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Andrew Van Aken, of CAHG, discusses the findings of a survey by CAHG and the Adelphi Group which focused on the perceptions of personalized medicine among various medical professionals of the implications for pharma when launching a targeted therapy.
What does a physician really think about personalized medicine? CAHG and the Adelphi Group recently completed a survey  of 400 US and EU physicians, including primary care physicians (PCPs), neurologists, cardiologists and oncologists about their perceptions of personalized medicine. Questions ranged from how physicians utilize personalized medicine, what it takes for them to adopt these therapies and which company they think is leading the field. The study was a follow on to CAHG’s Landmark Physician Study, conducted in 2010.
When asked when personalized medicine will be integrated into their routine clinical practice, we were surprised to see only 52 per cent of US and 44 per cent of EU oncologists answered that personalized medicine was already part of their practice. After all, oncologists are the leaders in utilizing personalized medicine. Other medical professions are well behind in personalized medicine adoption: neurologists (US 6 per cent, EU 5 per cent), cardiologists (US 6 per cent, EU 3 per cent) and PCPs (US 4 per cent, EU 15 per cent). Stark differences existed in EU countries as 21 per cent of physicians in the UK and France replied that personalized medicine was part of their routine clinical practice, but only 9 per cent of physicians in Germany responded that it was.
We then asked physicians to name three companies they believed were at the forefront of personalized medicine. Overall, 19 per cent of physicians named Roche, 18 per cent Pfizer and 14 per cent Novartis. In our original study conducted three years ago, diagnostic companies Genomic Health, Celera and Myriad were ranked 6th, 8th and 10th, but have since fallen to 15th and 18th and 27th. More surprisingly was that 27 per cent of all physicians could not name any company that they believed was at the forefront of personalized medicine. Over 30 companies were named by all physicians, representing how fragmented the idea of a ‘leader’ in personalized medicine really is.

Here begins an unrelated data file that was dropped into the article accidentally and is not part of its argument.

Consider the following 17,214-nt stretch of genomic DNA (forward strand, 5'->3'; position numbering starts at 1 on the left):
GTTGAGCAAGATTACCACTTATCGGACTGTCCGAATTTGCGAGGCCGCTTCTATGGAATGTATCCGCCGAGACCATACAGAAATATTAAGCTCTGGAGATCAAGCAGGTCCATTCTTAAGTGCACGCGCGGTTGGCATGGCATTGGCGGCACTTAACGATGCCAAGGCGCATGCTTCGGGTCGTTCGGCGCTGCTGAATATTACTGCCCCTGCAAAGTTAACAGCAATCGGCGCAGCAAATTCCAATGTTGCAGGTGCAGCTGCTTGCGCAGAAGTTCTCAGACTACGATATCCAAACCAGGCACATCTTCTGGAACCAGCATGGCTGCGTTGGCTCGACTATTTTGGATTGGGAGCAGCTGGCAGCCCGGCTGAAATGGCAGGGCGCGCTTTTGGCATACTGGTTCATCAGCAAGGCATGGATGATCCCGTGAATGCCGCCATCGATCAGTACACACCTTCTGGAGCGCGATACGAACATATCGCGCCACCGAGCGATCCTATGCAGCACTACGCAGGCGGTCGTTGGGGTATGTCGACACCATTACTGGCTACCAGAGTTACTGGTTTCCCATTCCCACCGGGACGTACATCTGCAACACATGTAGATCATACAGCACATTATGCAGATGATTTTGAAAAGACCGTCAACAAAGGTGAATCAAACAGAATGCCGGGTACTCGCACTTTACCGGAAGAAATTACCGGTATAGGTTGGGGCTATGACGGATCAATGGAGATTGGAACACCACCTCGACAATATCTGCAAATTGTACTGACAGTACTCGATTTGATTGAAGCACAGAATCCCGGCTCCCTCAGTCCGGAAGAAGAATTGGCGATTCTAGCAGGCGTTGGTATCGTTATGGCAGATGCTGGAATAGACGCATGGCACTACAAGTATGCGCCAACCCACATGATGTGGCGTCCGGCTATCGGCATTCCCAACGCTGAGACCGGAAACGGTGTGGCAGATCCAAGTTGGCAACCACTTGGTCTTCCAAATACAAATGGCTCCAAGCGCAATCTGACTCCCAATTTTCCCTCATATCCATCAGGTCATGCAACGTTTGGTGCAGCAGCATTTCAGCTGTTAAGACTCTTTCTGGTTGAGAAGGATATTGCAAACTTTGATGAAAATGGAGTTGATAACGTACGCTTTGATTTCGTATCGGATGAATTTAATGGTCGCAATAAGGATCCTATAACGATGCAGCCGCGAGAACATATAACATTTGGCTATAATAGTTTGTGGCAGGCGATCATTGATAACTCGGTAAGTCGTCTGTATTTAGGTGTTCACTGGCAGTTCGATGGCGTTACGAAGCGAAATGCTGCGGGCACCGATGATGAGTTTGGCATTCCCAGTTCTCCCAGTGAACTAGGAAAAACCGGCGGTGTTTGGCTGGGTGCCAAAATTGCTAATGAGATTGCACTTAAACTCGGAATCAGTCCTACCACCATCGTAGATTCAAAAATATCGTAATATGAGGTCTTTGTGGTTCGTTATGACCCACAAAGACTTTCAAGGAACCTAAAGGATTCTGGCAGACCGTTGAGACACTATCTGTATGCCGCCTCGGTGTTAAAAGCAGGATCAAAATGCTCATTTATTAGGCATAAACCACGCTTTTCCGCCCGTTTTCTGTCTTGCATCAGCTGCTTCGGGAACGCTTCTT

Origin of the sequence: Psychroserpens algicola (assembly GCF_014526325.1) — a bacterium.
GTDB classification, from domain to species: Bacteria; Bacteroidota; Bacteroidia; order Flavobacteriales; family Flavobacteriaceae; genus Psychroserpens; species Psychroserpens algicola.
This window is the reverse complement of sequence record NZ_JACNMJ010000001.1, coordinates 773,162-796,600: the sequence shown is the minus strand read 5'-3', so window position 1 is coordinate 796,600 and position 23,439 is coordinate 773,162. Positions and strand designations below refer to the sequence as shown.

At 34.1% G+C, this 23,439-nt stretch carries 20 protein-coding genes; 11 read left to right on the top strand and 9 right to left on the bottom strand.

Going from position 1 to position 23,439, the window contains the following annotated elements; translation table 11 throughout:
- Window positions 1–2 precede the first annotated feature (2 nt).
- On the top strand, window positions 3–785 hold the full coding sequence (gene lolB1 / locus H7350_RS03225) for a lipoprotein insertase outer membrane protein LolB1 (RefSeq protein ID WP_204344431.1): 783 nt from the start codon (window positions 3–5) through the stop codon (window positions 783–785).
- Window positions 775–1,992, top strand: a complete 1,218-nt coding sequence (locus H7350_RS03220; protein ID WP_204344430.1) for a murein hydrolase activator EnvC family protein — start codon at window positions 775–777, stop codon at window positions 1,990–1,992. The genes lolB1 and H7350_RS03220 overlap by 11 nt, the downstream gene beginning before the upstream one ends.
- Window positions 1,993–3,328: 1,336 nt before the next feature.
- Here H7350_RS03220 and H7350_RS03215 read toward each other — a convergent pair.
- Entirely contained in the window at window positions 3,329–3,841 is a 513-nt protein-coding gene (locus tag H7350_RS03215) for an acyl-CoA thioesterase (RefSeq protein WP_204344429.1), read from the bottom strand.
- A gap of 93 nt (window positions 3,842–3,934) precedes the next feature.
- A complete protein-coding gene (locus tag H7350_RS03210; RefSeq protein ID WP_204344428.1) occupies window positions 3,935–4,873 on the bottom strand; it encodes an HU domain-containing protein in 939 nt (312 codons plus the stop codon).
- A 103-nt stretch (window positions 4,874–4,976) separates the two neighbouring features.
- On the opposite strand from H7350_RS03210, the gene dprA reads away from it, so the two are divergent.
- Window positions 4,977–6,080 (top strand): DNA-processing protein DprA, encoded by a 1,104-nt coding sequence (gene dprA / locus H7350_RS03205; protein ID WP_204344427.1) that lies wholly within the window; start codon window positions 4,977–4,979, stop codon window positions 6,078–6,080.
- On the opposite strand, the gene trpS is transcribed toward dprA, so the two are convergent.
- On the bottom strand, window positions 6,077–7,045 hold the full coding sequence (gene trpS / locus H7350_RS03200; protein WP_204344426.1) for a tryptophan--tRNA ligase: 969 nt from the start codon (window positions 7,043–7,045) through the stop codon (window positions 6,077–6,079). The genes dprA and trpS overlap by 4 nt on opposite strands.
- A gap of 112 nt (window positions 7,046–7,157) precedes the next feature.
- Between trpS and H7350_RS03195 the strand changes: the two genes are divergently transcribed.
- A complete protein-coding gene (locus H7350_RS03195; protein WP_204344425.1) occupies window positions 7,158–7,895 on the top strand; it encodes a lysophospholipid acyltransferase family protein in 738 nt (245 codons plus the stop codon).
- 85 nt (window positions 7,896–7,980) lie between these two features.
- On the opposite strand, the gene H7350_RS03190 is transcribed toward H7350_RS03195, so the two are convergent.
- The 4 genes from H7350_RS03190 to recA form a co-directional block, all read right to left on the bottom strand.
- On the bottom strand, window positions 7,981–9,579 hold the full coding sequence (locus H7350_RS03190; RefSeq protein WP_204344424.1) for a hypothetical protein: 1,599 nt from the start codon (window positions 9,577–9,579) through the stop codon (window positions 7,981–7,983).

In our original 2010 survey, we identified a gap between how physicians receive information and how they want to receive information and found this gap was clearly evident in our new study as well, two years later. Only about one quarter of EU and US physicians said they received personalized medicine information from key opinion leaders (KOLs), but over three quarters of EU and US physicians responded they would like to receive information from KOLs. Also, about a fifth of US and EU physicians say they are receiving personalized medicine information from pharmaceutical companies, but 50 per cent or more responded they would like to receive information from this source.
We believe there are several immediate opportunities highlighted from our survey. First, we believe there is a need to address the oncologists that are not currently utilizing personalized medicine therapies. The gap in education opportunities could be a reason why oncologists haven’t adopted personalized medicine in their routine practice. In our survey, 81 per cent of US and 80 per cent of EU physicians responded they would be interested in receiving non-promotional on-line resources supported by pharmaceutical companies. Pharma might benefit from developing more materials focused on the utilization of molecular diagnostics and targeted therapies, including patient selection and interpretation of results.
Another opportunity is to become a marketing leader in the personalized medicine sector. While some companies clearly have more products and a greater commitment to personalized medicine than others, physicians aren’t recognizing this commitment. Pharmaceutical companies could be focusing their efforts on promoting themselves as a leader in personalized medicine to build brand loyalty for future personalized medicine therapies. And, as noted above, there is a major opportunity for companies to develop KOLs in this area.
While there have been some major advances in personalized medicine in the last few years, companies are not realizing the full benefits of such innovation. It is time for pharmaceutical and diagnostic companies to take leadership in the field and demonstrate they are truly market leaders.
Andrew Van Aken is Senior Strategic Planning Coordinator at CAHG. For more information about the survey, contact: Andrew.firstname.lastname@example.org